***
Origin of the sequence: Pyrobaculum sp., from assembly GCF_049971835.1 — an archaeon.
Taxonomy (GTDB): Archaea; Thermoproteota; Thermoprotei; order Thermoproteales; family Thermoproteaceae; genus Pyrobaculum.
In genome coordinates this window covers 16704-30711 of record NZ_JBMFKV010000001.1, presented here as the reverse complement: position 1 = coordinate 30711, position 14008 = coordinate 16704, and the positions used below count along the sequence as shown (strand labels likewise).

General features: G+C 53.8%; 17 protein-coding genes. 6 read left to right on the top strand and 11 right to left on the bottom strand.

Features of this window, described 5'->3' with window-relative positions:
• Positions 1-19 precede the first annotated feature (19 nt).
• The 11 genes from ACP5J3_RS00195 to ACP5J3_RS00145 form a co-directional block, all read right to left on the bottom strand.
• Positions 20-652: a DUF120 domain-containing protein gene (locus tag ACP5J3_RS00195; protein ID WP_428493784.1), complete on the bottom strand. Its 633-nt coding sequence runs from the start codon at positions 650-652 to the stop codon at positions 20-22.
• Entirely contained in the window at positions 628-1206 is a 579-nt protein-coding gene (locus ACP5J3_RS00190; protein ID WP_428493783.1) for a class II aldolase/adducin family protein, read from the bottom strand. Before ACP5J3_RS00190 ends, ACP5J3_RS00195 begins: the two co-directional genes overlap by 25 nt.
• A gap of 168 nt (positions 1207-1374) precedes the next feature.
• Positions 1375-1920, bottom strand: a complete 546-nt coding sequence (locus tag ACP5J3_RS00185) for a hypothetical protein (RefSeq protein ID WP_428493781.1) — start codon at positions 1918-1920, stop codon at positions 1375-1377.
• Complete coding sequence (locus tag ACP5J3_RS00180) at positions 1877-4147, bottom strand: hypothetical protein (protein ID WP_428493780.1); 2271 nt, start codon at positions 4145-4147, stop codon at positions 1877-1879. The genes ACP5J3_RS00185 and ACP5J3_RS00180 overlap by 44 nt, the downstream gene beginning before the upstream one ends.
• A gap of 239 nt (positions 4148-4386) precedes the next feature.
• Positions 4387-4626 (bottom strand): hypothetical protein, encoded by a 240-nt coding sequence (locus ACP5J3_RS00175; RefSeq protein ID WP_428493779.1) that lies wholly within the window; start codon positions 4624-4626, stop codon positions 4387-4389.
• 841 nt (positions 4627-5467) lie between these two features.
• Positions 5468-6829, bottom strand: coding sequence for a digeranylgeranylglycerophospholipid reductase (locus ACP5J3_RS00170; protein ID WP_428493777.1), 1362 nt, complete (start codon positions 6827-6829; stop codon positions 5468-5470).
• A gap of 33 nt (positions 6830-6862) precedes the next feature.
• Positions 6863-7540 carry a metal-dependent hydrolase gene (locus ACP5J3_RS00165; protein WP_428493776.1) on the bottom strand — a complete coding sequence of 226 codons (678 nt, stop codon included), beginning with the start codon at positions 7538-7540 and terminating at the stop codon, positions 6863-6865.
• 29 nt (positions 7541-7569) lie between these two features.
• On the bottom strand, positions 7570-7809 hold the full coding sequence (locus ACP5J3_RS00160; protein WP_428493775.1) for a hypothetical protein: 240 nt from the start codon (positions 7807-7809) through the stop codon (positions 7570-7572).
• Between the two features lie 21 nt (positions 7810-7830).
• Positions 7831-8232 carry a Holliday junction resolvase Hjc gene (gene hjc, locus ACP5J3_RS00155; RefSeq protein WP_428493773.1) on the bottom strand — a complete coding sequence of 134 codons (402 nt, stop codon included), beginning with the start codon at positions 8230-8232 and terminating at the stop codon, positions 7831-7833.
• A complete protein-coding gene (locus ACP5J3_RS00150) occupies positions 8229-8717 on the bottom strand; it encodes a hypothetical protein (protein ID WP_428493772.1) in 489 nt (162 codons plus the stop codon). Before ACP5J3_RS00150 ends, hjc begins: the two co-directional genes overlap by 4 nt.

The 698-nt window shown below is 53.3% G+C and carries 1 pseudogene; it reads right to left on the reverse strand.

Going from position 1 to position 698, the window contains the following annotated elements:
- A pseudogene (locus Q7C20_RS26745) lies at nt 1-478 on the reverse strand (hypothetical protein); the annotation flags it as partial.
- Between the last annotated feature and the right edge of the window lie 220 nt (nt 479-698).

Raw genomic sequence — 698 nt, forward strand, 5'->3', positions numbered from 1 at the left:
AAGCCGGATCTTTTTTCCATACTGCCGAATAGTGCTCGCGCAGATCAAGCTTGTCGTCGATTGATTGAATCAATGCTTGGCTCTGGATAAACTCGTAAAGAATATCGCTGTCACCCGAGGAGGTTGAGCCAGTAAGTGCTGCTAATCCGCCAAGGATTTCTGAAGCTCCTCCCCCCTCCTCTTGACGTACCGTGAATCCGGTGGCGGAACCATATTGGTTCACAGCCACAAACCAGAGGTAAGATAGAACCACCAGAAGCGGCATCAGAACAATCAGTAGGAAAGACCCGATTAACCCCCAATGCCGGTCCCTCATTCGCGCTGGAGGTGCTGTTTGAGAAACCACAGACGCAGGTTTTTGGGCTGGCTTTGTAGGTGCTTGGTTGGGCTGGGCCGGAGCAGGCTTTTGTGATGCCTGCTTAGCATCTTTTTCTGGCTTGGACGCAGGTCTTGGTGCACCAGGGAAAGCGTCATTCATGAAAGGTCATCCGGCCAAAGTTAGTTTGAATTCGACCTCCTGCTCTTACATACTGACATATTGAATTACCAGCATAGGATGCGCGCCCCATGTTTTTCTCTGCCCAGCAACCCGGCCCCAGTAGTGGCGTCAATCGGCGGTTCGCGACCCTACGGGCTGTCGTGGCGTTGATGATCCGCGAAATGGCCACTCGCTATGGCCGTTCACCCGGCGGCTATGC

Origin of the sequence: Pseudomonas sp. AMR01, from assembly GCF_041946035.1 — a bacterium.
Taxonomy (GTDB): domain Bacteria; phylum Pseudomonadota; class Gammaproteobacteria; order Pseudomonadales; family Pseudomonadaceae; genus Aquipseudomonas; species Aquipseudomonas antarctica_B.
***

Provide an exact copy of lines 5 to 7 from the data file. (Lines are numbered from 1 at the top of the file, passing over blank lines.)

Features of this window, described 5'->3' with window-relative positions:
• Positions 1-19 precede the first annotated feature (19 nt).
• The 11 genes from ACP5J3_RS00195 to ACP5J3_RS00145 form a co-directional block, all read right to left on the bottom strand.